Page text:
Since a car that's more than 10 years old is considered high-risk, you're unlikely to find a much lower rate. Even so, you should compare prices to ensure that you continue to receive the. If the current offer is the best, try to avoid a long-term loan. For used vehicles, the average interest rate can range from 3.61% APR with Super Prime to 19.87% with Deep Subprime.
If you can get a rate lower than 6% for a used car, this is likely to be considered a good APR. The actual interest rates you may qualify for vary depending on your credit rating, the term of the loan, the type of vehicle you're financing, and more. After 60 months, your loan is considered riskier and there are even greater peaks in the amount you'll pay for the loan. The average 72-month auto loan rate is nearly 0.3% higher than the typical interest rate for a 36-month new car loan.
This is because there is a correlation between longer loan terms and non-payment. Lenders worry that borrowers with a long-term loan term will ultimately not return their money in full. Over the course of the 60 months, interest rates increase with each year that is added to the loan. Used cars tend to have lower values, as well as a greater chance of being wrecked in an accident and the financial company losing money.
New cars tend to have lower interest rates than used vehicles because those that have been used previously have a greater risk of mechanical failure due to wear and tear. You won't know your real rate until you apply for a car loan and get offers from lenders, but you'll have a general idea of the rate. The higher APR can give the lender an advantage, since it can be difficult to determine the exact value of a used car. Experian data shows that the two most important factors in the interest rate on your auto loan are your credit score and whether you're buying a new or used car.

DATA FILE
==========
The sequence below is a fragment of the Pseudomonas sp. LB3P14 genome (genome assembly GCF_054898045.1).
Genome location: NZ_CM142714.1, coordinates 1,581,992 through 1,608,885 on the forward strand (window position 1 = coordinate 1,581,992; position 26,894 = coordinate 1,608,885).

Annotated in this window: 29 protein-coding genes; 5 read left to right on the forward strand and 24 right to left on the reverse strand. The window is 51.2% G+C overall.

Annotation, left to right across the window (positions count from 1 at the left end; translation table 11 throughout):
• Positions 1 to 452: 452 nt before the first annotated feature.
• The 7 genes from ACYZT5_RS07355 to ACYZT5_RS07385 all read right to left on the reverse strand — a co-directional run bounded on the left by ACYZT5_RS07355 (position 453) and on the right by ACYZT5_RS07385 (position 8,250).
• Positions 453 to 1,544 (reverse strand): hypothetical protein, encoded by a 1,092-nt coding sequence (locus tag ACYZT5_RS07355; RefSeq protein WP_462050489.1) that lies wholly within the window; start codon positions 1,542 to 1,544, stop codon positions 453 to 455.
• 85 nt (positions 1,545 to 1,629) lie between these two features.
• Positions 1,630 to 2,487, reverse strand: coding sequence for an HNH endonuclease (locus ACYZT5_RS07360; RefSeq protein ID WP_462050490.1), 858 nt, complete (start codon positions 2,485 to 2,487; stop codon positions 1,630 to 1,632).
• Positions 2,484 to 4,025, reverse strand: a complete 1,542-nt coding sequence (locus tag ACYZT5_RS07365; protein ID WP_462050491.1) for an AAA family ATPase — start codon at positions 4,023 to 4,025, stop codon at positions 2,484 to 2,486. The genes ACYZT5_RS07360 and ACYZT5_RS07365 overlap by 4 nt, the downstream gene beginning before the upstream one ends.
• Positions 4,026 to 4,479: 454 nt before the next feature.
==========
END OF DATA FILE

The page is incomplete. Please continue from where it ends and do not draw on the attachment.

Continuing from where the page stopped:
While there is a direct correlation between a longer repayment period and a higher interest rate with new cars, this is not the case with used cars. It's best to keep your car loan in 60 months or less, not only to save on interest, but also to keep your loan from being worth more than your car, which is also called “being underwater.” Dealerships calculate your interest rate taking into account many factors, such as your credit rating, the type of car you're buying, and where you live. That represents a slight decrease from 4.15% of new car loans and 8.82% of used car loans during the same period of the previous year. If you've already financed a car and your rate is higher than the average rate indicated for your credit score, you may be able to refinance at a lower rate and a lower payment.
If you're looking to get a good APR on a car loan, your results may vary depending on your credit history. The higher your credit score, the lower the interest rate on your car loan, as lenders perceive that you are less likely to default on the loan.